Policies to foster corporate bond markets for SMEs

The main actions undertaken by public authorities in corporate bond markets have aimed at improving transparency and protection for investors, to favour greater participation and liquidity. This is the case of the above-mentioned Transaction Reporting and Compliance Engine (TRACE), introduced in the US in 2002 by the Securities and Exchange Commission (SEC), and, for private placements, the credit scoring provided by the US National Association of Insurance Commissioners (NAIC).

To foster the development of a corporate bond market that is still barely accessible by SMEs, the European Commission has proposed reforms to improve market structure through the creation of new trading venues, enhance transparency and information efficiency, enhance requirements to reduce short-term and speculative trading activities, and improve investor protection (EC, 2013).

In other cases, like in Germany, relevant regulation was reformed to allow greater flexibility on the side of issuers and investors. The new German Bond Act, which came into force in 2009, aims to align German bond law with international standards and to improve the ability to affect bond restructurings outside of insolvency proceedings. To this end, the Act allows amendment of the bond terms by way of a majority resolution of the bondholders, with the issuer’s consent, and to hold creditor meetings also in virtual form (Vogelmann and Halasz, 2013). The reform is expected to ease bond issue by German Mittelstand. Also, to this end, the larger German stock exchanges in Frankfurt, Munich, Stuttgart and Ddsseldorf have developed a special segment where those Mittelstand bonds can be listed and traded publicly.

In some countries, recent policies have especially targeted the SME sector, in order to encourage unlisted and smaller companies to raise money via the bond market and move away from solely relying on their bank lenders.

This is the case of Italy, where, in 2012, the government designed rules for a new debt security instrument, the so-called “minibond”. This is a typology of corporate bond that can be issued by non-listed SMEs, under certain conditions. The new regulation abolishes rules that restricted the amount of debt companies could issue, as long as the bonds are listed on a regulated market platform, and indicates for these bonds the same tax treatment as debt issued by listed companies, including tax relief on interest costs and issuance expenses. Furthermore, there are relatively few, and simplified, regulatory requirements for issuing the debt instruments. However, retail investors cannot buy these instruments directly. The Milan stock exchange has set up a special trading platform for mini-bonds (ExtraMOT PRO), which is active since March 2013. As of May 2014, around thirty unlisted firms had used mini-bonds (OECD, 2014). Also, in the wake of these regulatory changes, in 2013 some Italian banks launched Mini-bond Funds, open to institutional investors, which allow investors to gain exposure to the country’s large unlisted private sector.3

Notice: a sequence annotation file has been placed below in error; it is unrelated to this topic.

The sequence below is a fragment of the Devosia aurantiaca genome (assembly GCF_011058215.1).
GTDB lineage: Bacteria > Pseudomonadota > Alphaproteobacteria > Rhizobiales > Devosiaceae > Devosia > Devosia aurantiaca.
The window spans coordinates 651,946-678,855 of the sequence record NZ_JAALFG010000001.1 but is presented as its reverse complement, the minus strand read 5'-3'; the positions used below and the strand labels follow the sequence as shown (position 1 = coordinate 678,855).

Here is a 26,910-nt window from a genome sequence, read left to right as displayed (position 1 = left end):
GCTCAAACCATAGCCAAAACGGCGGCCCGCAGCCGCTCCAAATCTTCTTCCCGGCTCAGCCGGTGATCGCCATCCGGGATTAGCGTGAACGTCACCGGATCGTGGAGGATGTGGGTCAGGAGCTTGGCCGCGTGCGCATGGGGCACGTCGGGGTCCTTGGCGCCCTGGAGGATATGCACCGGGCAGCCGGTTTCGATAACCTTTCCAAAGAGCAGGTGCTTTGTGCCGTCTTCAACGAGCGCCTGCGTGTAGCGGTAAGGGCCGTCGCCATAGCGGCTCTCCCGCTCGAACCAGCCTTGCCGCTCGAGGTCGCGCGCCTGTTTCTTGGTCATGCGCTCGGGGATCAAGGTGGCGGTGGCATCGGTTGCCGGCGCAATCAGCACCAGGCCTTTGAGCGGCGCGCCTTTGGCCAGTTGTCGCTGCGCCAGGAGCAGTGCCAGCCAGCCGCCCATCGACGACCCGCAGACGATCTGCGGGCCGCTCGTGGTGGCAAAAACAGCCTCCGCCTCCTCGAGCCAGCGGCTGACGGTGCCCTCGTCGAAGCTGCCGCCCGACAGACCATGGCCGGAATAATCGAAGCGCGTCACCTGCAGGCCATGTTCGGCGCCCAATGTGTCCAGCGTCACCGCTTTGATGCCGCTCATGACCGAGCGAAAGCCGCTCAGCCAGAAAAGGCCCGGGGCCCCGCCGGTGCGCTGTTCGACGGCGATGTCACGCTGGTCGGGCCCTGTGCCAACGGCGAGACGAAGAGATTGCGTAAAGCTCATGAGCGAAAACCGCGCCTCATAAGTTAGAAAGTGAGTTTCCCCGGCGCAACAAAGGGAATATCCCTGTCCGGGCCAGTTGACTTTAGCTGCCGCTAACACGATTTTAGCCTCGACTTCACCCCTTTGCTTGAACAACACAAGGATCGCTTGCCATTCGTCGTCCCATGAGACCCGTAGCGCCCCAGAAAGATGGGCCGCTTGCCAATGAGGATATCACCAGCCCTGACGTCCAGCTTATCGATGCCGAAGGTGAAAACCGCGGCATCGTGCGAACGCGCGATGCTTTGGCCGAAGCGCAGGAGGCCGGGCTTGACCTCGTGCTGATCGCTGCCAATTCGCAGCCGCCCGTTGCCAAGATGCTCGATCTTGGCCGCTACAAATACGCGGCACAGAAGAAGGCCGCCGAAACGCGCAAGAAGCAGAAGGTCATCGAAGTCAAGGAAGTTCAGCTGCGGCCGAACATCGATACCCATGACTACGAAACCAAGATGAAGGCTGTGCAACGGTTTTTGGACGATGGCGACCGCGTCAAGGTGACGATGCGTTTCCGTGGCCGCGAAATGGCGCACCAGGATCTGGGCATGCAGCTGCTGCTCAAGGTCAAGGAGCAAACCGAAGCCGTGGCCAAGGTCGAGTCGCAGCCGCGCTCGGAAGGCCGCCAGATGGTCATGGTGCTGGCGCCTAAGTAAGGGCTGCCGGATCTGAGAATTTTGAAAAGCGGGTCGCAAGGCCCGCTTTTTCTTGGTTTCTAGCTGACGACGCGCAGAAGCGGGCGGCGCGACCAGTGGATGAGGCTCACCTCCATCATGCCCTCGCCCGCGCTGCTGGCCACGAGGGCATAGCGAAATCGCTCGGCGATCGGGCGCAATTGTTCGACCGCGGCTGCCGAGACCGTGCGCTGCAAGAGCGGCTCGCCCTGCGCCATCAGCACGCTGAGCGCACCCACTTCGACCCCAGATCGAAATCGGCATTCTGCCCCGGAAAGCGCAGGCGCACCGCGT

In other countries, credit risk mitigation instruments typically applied to bank loans have been extended to bonds. In Japan, the credit guarantee instruments of the SME Unit of the Japanese Finance Corporation (JFC), a public corporation entirely owned by the government, extend to SMEs that fall short of collateral when issuing corporate bonds. The JFC also acquires newly issued bonds by SMEs.

 
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